By Michelle Owens, Army Flier Staff WriterNovember 7, 2008
FORT RUCKER, Ala.--A line of eager students with election ballots in hand marched up to a special booth in the Primary School library here Tuesday. Fort Rucker's youngest students got in on the Election Day action and cast their votes in a mock Presidential Election, naming John McCain as the United States' 44th President with 157 votes. The final tally left Barack Obama trailing by nine with 148 votes.
For the past few weeks, students have been learning about what it means to be the President of the United States, according to Vice Principal Dr. Vicki Gilmer.
"The election process was also discussed. To help children understand that candidates are selected based on characteristics and policies, the children looked at brochures that describe the individual candidates," she said.
Students in the school's gifted classes researched kid-friendly information about the candidates and made brochures that included information about the candidates' favorite colors, movies, books, baseball teams, TV shows and number of pets, Gilmer said.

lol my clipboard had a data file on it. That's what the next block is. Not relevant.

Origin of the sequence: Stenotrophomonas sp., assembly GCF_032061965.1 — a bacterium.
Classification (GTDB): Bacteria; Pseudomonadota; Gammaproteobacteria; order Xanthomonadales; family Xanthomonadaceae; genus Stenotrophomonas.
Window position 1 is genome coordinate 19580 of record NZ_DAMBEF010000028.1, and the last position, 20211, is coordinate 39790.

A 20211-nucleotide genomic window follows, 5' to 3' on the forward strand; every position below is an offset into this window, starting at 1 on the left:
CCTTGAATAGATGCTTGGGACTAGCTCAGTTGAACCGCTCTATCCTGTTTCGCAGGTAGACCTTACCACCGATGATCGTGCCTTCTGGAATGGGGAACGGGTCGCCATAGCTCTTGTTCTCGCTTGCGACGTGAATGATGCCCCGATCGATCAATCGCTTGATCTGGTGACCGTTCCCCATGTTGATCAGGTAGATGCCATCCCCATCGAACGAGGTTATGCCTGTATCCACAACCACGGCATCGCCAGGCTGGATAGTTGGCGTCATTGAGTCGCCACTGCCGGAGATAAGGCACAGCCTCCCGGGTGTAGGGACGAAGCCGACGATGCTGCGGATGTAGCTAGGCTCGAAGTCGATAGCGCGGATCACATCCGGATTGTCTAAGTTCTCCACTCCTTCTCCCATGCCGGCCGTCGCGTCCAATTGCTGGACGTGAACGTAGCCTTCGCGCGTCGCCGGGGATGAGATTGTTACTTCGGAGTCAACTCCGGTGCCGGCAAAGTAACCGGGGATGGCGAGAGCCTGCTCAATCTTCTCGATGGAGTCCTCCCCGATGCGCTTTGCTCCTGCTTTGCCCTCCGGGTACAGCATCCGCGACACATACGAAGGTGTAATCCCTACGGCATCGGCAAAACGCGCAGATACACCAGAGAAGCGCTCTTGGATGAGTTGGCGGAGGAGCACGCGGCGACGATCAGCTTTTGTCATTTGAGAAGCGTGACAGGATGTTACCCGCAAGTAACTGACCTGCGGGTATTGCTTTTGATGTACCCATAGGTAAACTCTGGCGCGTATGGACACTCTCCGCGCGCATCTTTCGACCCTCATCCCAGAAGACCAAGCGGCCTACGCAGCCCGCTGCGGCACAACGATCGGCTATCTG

Courtney Rael, 7, was one of the students helping at the polls Tuesday.
"We've been studying really hard about the election and we found a lot of information about (the candidates) on the Internet," she said. "Voting is important because the President runs our country and he flies in Air Force One."
Addy Thompson, 6, said she enjoyed being able to vote in the school's election.
"I learned that John McCain likes to hike," she said.
Kamarah Hall, 6, also enjoyed voting and learning about the candidates.
"I learned that Obama likes chili and McCain likes Mexican food, and I do too," he said.
Tuesday's mock election was run similarly to the ones in which adults participated in. Every child had to show their registration cards with their photo ID and sign in at the polls, before casting their votes.
After voting, each student received an "I Voted" sticker.
"(The mock election was) a great way to learn about our election process and form the beginnings of good citizenship," Gilmer said.